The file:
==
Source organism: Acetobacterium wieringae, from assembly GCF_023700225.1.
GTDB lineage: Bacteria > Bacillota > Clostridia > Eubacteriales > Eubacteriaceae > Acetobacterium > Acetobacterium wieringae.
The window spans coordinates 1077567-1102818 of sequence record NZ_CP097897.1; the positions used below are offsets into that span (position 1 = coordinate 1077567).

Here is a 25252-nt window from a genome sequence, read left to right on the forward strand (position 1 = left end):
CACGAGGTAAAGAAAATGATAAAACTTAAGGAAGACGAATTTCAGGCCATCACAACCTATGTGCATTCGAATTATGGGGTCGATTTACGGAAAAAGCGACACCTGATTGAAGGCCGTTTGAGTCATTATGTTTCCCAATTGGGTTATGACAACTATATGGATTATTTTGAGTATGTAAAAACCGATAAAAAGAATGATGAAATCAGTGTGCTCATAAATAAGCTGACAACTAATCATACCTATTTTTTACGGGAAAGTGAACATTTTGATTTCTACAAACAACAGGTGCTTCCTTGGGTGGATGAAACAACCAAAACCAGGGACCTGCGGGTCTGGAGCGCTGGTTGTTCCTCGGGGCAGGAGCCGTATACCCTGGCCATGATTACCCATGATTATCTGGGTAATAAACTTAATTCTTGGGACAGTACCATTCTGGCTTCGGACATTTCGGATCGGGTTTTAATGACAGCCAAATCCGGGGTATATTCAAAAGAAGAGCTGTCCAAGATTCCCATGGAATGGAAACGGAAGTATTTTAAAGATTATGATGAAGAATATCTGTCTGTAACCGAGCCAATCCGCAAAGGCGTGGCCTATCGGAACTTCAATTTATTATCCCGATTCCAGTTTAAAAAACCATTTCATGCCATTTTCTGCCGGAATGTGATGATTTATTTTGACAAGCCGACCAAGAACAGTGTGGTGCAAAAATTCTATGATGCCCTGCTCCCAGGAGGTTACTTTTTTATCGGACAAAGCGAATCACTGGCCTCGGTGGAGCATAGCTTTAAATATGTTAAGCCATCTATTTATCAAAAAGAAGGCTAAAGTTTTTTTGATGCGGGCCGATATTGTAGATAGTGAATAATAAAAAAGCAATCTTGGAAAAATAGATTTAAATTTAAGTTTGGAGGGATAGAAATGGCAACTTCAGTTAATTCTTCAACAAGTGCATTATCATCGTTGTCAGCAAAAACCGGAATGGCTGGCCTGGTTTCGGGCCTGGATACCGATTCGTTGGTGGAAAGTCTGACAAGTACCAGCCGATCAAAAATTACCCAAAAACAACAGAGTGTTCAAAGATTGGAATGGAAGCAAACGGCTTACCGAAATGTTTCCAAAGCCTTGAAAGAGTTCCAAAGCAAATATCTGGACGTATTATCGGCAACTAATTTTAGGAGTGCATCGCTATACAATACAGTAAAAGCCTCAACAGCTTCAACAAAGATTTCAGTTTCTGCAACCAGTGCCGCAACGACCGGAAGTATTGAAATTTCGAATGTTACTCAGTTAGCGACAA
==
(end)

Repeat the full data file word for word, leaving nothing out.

Source organism: Acetobacterium wieringae, from assembly GCF_023700225.1.
GTDB lineage: Bacteria > Bacillota > Clostridia > Eubacteriales > Eubacteriaceae > Acetobacterium > Acetobacterium wieringae.
The window spans coordinates 1077567-1102818 of sequence record NZ_CP097897.1; the positions used below are offsets into that span (position 1 = coordinate 1077567).

Here is a 25252-nt window from a genome sequence, read left to right on the forward strand (position 1 = left end):
CACGAGGTAAAGAAAATGATAAAACTTAAGGAAGACGAATTTCAGGCCATCACAACCTATGTGCATTCGAATTATGGGGTCGATTTACGGAAAAAGCGACACCTGATTGAAGGCCGTTTGAGTCATTATGTTTCCCAATTGGGTTATGACAACTATATGGATTATTTTGAGTATGTAAAAACCGATAAAAAGAATGATGAAATCAGTGTGCTCATAAATAAGCTGACAACTAATCATACCTATTTTTTACGGGAAAGTGAACATTTTGATTTCTACAAACAACAGGTGCTTCCTTGGGTGGATGAAACAACCAAAACCAGGGACCTGCGGGTCTGGAGCGCTGGTTGTTCCTCGGGGCAGGAGCCGTATACCCTGGCCATGATTACCCATGATTATCTGGGTAATAAACTTAATTCTTGGGACAGTACCATTCTGGCTTCGGACATTTCGGATCGGGTTTTAATGACAGCCAAATCCGGGGTATATTCAAAAGAAGAGCTGTCCAAGATTCCCATGGAATGGAAACGGAAGTATTTTAAAGATTATGATGAAGAATATCTGTCTGTAACCGAGCCAATCCGCAAAGGCGTGGCCTATCGGAACTTCAATTTATTATCCCGATTCCAGTTTAAAAAACCATTTCATGCCATTTTCTGCCGGAATGTGATGATTTATTTTGACAAGCCGACCAAGAACAGTGTGGTGCAAAAATTCTATGATGCCCTGCTCCCAGGAGGTTACTTTTTTATCGGACAAAGCGAATCACTGGCCTCGGTGGAGCATAGCTTTAAATATGTTAAGCCATCTATTTATCAAAAAGAAGGCTAAAGTTTTTTTGATGCGGGCCGATATTGTAGATAGTGAATAATAAAAAAGCAATCTTGGAAAAATAGATTTAAATTTAAGTTTGGAGGGATAGAAATGGCAACTTCAGTTAATTCTTCAACAAGTGCATTATCATCGTTGTCAGCAAAAACCGGAATGGCTGGCCTGGTTTCGGGCCTGGATACCGATTCGTTGGTGGAAAGTCTGACAAGTACCAGCCGATCAAAAATTACCCAAAAACAACAGAGTGTTCAAAGATTGGAATGGAAGCAAACGGCTTACCGAAATGTTTCCAAAGCCTTGAAAGAGTTCCAAAGCAAATATCTGGACGTATTATCGGCAACTAATTTTAGGAGTGCATCGCTATACAATACAGTAAAAGCCTCAACAGCTTCAACAAAGATTTCAGTTTCTGCAACCAGTGCCGCAACGACCGGAAGTATTGAAATTTCGAATGTTACTCAGTTAGCGACAA